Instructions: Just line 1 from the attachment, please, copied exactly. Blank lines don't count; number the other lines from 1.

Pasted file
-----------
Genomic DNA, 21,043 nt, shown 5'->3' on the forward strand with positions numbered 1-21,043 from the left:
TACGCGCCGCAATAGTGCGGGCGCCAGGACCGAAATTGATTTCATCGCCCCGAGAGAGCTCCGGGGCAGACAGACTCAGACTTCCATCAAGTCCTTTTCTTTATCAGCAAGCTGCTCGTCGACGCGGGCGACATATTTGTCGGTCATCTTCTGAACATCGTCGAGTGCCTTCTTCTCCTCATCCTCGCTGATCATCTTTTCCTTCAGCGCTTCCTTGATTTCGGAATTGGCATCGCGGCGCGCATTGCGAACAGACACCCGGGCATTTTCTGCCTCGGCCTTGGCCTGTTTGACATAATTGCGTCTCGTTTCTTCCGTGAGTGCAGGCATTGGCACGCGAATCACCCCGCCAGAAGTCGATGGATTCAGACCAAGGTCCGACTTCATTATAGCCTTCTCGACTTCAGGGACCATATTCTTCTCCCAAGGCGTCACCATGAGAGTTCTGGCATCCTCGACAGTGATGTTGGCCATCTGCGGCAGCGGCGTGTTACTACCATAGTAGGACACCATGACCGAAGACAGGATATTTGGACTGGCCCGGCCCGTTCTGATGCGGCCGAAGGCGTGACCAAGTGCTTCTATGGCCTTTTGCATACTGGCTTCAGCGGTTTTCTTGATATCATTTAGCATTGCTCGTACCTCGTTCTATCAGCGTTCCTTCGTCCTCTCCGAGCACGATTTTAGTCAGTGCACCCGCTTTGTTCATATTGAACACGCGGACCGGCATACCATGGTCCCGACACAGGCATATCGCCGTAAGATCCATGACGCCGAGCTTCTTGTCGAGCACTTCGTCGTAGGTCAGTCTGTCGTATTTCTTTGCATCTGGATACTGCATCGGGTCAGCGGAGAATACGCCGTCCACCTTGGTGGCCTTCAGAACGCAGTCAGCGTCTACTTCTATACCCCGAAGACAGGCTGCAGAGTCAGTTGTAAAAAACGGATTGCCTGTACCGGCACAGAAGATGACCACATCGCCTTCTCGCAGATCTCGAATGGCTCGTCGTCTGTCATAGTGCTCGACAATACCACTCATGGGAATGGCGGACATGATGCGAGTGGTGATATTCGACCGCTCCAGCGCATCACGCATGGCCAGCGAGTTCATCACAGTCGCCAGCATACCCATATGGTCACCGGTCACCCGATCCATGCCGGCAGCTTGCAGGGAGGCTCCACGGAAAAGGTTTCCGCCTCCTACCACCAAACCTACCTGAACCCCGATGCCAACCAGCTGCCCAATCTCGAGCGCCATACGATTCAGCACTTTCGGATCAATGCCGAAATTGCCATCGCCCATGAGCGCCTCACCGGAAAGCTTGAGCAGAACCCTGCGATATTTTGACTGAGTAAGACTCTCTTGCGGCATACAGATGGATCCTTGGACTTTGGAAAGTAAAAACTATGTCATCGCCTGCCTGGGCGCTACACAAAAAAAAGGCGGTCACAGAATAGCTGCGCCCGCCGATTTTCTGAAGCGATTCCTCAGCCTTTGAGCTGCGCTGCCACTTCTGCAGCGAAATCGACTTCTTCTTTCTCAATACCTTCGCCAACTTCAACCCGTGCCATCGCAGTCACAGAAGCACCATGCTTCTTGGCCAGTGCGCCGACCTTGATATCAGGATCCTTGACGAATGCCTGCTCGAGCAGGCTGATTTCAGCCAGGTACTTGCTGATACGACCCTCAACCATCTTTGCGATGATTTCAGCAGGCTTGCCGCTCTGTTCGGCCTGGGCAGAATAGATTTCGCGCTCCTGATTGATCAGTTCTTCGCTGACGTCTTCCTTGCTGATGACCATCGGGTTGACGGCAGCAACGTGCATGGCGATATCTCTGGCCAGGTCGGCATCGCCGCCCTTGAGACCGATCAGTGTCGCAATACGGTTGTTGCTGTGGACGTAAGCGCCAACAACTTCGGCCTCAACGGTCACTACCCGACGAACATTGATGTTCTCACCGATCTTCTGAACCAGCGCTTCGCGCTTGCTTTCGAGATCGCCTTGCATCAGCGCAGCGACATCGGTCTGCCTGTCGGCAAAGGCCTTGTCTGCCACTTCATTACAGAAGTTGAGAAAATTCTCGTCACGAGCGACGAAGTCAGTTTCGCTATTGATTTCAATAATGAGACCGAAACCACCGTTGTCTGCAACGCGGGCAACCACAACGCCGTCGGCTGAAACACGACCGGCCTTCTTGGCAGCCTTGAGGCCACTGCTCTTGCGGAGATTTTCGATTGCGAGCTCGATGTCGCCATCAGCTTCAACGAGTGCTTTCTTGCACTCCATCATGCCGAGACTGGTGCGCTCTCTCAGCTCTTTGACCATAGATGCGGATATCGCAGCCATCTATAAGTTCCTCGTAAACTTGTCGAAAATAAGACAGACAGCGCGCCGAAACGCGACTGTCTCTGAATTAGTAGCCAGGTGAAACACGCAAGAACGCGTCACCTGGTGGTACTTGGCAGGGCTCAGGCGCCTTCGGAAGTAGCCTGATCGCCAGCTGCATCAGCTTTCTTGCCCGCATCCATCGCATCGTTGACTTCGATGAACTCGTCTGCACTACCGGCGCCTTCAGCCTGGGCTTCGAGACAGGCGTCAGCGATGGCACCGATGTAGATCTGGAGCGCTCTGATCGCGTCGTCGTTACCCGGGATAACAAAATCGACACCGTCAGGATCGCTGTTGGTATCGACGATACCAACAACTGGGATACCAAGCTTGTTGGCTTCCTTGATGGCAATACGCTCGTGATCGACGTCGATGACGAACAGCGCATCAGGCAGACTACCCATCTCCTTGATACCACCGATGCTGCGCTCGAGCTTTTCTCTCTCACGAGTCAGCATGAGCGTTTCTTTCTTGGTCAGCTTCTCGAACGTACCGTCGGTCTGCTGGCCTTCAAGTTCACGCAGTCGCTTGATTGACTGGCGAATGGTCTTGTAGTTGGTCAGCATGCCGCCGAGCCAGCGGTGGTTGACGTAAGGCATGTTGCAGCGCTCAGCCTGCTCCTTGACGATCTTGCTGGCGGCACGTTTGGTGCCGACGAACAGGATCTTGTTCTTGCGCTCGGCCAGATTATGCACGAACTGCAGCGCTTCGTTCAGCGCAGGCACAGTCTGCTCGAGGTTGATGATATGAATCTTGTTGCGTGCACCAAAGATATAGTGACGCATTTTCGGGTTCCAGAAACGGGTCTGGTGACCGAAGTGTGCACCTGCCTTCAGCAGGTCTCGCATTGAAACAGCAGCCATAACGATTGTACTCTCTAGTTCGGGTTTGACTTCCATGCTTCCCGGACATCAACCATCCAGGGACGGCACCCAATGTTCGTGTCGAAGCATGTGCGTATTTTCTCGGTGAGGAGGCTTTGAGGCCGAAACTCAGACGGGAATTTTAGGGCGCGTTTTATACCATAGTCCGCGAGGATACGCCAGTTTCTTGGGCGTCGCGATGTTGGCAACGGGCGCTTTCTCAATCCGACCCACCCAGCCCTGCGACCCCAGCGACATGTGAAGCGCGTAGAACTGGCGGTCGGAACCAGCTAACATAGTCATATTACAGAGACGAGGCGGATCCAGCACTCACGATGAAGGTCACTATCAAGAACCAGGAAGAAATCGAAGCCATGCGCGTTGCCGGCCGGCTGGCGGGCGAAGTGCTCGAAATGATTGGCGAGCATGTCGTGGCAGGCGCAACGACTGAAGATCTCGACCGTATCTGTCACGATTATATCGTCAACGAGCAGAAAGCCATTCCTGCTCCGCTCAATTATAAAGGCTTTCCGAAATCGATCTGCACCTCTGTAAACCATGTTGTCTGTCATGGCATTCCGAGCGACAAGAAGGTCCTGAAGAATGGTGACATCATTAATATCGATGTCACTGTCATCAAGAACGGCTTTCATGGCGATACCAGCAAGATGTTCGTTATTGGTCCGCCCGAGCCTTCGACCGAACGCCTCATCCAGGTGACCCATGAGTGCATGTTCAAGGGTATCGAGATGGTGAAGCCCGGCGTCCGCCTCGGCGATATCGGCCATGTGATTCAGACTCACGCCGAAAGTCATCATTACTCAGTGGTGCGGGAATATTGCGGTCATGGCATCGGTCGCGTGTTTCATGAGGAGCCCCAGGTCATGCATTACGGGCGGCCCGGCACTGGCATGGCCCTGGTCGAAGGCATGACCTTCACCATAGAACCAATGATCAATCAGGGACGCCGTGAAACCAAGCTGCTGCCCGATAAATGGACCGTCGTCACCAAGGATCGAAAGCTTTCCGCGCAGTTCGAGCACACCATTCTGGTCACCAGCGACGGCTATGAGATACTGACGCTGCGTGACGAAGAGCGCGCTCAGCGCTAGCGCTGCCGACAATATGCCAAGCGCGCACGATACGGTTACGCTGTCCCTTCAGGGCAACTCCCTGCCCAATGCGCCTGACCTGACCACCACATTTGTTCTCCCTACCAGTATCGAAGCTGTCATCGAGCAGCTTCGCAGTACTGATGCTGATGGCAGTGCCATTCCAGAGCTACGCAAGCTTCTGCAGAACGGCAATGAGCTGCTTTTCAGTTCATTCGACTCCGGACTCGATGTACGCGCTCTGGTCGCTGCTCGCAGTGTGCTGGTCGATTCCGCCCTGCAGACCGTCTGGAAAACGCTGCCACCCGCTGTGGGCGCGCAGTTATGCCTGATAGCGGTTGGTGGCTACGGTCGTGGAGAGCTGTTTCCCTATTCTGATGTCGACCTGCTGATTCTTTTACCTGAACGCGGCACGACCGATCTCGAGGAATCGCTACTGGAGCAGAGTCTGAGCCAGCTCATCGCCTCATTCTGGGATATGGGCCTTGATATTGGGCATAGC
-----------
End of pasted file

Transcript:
Genomic DNA, 21,043 nt, shown 5'->3' on the forward strand with positions numbered 1-21,043 from the left: